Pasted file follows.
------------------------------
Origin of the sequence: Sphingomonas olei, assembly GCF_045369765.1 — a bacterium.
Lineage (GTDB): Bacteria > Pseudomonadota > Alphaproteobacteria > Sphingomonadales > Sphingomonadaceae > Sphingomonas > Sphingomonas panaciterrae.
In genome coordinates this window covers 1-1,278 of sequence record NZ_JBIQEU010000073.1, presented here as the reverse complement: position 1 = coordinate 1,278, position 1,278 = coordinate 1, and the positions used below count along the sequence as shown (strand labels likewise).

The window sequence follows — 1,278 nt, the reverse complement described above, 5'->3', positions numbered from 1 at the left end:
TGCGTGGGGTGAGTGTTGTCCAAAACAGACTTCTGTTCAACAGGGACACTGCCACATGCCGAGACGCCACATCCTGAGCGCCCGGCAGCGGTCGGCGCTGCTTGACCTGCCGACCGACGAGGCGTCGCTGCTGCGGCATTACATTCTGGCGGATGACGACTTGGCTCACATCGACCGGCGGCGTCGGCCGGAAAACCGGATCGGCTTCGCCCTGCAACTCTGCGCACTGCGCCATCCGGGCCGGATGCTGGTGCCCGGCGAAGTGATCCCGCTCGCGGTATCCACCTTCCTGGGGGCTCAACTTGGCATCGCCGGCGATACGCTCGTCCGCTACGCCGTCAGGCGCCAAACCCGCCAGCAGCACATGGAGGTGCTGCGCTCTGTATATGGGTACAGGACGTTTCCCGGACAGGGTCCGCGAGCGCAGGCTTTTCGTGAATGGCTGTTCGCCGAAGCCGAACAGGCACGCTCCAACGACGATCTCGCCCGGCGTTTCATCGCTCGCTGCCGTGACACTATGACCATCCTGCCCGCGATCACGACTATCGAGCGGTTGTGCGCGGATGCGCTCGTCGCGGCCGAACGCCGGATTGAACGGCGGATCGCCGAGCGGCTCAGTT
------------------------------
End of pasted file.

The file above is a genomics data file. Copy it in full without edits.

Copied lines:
Origin of the sequence: Sphingomonas olei, assembly GCF_045369765.1 — a bacterium.
Lineage (GTDB): Bacteria > Pseudomonadota > Alphaproteobacteria > Sphingomonadales > Sphingomonadaceae > Sphingomonas > Sphingomonas panaciterrae.
In genome coordinates this window covers 1-1,278 of sequence record NZ_JBIQEU010000073.1, presented here as the reverse complement: position 1 = coordinate 1,278, position 1,278 = coordinate 1, and the positions used below count along the sequence as shown (strand labels likewise).

The window sequence follows — 1,278 nt, the reverse complement described above, 5'->3', positions numbered from 1 at the left end:
TGCGTGGGGTGAGTGTTGTCCAAAACAGACTTCTGTTCAACAGGGACACTGCCACATGCCGAGACGCCACATCCTGAGCGCCCGGCAGCGGTCGGCGCTGCTTGACCTGCCGACCGACGAGGCGTCGCTGCTGCGGCATTACATTCTGGCGGATGACGACTTGGCTCACATCGACCGGCGGCGTCGGCCGGAAAACCGGATCGGCTTCGCCCTGCAACTCTGCGCACTGCGCCATCCGGGCCGGATGCTGGTGCCCGGCGAAGTGATCCCGCTCGCGGTATCCACCTTCCTGGGGGCTCAACTTGGCATCGCCGGCGATACGCTCGTCCGCTACGCCGTCAGGCGCCAAACCCGCCAGCAGCACATGGAGGTGCTGCGCTCTGTATATGGGTACAGGACGTTTCCCGGACAGGGTCCGCGAGCGCAGGCTTTTCGTGAATGGCTGTTCGCCGAAGCCGAACAGGCACGCTCCAACGACGATCTCGCCCGGCGTTTCATCGCTCGCTGCCGTGACACTATGACCATCCTGCCCGCGATCACGACTATCGAGCGGTTGTGCGCGGATGCGCTCGTCGCGGCCGAACGCCGGATTGAACGGCGGATCGCCGAGCGGCTCAGTT